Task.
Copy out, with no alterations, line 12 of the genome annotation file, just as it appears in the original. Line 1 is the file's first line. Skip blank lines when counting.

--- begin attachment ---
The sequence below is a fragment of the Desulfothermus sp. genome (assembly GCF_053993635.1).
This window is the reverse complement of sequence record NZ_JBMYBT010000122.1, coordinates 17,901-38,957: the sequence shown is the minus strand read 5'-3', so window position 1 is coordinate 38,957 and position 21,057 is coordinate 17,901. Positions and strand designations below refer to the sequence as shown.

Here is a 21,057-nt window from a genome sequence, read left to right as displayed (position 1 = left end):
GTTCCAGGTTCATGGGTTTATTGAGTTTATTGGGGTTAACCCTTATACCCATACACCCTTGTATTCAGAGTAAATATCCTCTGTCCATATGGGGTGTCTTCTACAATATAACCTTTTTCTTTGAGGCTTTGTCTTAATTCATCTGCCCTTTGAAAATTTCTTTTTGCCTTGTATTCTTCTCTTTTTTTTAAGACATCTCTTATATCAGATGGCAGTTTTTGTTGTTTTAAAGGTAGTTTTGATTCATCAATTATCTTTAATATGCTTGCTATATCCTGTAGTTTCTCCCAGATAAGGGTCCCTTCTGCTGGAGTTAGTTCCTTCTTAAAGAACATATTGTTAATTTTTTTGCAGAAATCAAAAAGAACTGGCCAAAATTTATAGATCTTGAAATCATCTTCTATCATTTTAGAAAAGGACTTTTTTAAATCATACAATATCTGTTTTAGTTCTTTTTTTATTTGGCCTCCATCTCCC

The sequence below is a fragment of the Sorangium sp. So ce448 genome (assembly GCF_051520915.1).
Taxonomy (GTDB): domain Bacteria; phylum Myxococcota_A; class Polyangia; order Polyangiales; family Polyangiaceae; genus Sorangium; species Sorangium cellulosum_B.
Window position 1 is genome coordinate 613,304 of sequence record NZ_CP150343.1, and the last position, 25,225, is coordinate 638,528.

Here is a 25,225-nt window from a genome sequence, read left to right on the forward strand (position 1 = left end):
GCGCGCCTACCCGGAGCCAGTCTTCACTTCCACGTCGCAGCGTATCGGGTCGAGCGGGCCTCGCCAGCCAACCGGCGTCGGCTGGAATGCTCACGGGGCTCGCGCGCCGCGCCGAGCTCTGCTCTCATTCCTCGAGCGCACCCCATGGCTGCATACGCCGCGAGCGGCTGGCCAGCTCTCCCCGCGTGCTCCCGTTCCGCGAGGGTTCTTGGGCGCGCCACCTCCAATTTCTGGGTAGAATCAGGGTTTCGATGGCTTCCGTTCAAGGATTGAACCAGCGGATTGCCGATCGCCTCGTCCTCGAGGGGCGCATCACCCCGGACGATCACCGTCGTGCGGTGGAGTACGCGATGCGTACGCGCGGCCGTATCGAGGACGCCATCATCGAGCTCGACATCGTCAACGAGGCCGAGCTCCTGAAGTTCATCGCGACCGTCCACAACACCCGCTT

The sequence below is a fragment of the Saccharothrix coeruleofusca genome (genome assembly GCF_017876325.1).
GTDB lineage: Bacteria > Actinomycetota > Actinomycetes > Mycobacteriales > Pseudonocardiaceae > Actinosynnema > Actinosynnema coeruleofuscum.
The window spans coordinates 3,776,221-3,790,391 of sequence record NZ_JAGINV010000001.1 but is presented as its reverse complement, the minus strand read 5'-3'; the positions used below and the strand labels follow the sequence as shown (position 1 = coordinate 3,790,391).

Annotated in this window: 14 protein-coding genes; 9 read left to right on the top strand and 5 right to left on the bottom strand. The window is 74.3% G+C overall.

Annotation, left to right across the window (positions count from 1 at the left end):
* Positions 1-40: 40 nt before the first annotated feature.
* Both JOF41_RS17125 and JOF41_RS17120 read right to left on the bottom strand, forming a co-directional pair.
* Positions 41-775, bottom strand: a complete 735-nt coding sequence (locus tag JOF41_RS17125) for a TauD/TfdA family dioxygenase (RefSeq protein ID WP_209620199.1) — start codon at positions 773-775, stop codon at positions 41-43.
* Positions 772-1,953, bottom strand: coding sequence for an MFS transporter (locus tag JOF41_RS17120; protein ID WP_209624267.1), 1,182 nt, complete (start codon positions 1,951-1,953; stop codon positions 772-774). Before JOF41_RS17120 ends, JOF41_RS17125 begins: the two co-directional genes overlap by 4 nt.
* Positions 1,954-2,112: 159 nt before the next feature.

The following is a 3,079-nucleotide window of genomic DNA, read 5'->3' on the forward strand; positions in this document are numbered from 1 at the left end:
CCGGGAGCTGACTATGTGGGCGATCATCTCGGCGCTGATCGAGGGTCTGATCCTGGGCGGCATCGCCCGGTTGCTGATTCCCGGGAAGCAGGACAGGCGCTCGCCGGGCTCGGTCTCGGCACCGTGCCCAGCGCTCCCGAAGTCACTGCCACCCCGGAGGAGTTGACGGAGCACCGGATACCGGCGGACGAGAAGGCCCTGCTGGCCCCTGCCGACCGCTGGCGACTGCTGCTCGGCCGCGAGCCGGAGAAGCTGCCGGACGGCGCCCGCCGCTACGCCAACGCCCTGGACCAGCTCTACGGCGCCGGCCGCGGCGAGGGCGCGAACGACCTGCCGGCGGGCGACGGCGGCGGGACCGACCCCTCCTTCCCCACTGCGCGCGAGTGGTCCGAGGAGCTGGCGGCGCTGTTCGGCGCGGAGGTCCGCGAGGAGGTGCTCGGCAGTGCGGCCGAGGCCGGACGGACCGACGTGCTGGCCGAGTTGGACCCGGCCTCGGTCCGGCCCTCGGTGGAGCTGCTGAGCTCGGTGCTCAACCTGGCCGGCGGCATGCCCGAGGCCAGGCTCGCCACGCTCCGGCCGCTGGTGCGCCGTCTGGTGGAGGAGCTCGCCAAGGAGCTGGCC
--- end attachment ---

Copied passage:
The window spans coordinates 3,776,221-3,790,391 of sequence record NZ_JAGINV010000001.1 but is presented as its reverse complement, the minus strand read 5'-3'; the positions used below and the strand labels follow the sequence as shown (position 1 = coordinate 3,790,391).